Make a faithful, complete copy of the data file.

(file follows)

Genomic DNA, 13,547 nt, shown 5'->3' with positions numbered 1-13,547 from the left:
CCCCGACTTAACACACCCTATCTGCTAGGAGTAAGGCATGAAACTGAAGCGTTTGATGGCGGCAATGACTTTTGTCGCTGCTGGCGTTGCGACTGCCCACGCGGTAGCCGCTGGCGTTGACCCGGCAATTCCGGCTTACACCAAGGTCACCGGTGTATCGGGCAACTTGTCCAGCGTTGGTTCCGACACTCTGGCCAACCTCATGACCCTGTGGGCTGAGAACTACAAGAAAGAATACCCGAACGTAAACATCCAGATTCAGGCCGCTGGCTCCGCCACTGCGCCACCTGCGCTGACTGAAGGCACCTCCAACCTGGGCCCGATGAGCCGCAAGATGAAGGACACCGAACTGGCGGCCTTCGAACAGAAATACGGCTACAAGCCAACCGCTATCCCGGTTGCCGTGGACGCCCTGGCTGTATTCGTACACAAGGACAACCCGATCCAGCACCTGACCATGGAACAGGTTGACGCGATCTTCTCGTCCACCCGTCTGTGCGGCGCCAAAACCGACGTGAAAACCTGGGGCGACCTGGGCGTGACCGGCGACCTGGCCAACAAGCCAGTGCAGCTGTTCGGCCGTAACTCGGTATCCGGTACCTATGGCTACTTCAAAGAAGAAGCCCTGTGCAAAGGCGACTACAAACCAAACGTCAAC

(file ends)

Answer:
Genomic DNA, 13,547 nt, shown 5'->3' with positions numbered 1-13,547 from the left:
CCCCGACTTAACACACCCTATCTGCTAGGAGTAAGGCATGAAACTGAAGCGTTTGATGGCGGCAATGACTTTTGTCGCTGCTGGCGTTGCGACTGCCCACGCGGTAGCCGCTGGCGTTGACCCGGCAATTCCGGCTTACACCAAGGTCACCGGTGTATCGGGCAACTTGTCCAGCGTTGGTTCCGACACTCTGGCCAACCTCATGACCCTGTGGGCTGAGAACTACAAGAAAGAATACCCGAACGTAAACATCCAGATTCAGGCCGCTGGCTCCGCCACTGCGCCACCTGCGCTGACTGAAGGCACCTCCAACCTGGGCCCGATGAGCCGCAAGATGAAGGACACCGAACTGGCGGCCTTCGAACAGAAATACGGCTACAAGCCAACCGCTATCCCGGTTGCCGTGGACGCCCTGGCTGTATTCGTACACAAGGACAACCCGATCCAGCACCTGACCATGGAACAGGTTGACGCGATCTTCTCGTCCACCCGTCTGTGCGGCGCCAAAACCGACGTGAAAACCTGGGGCGACCTGGGCGTGACCGGCGACCTGGCCAACAAGCCAGTGCAGCTGTTCGGCCGTAACTCGGTATCCGGTACCTATGGCTACTTCAAAGAAGAAGCCCTGTGCAAAGGCGACTACAAACCAAACGTCAAC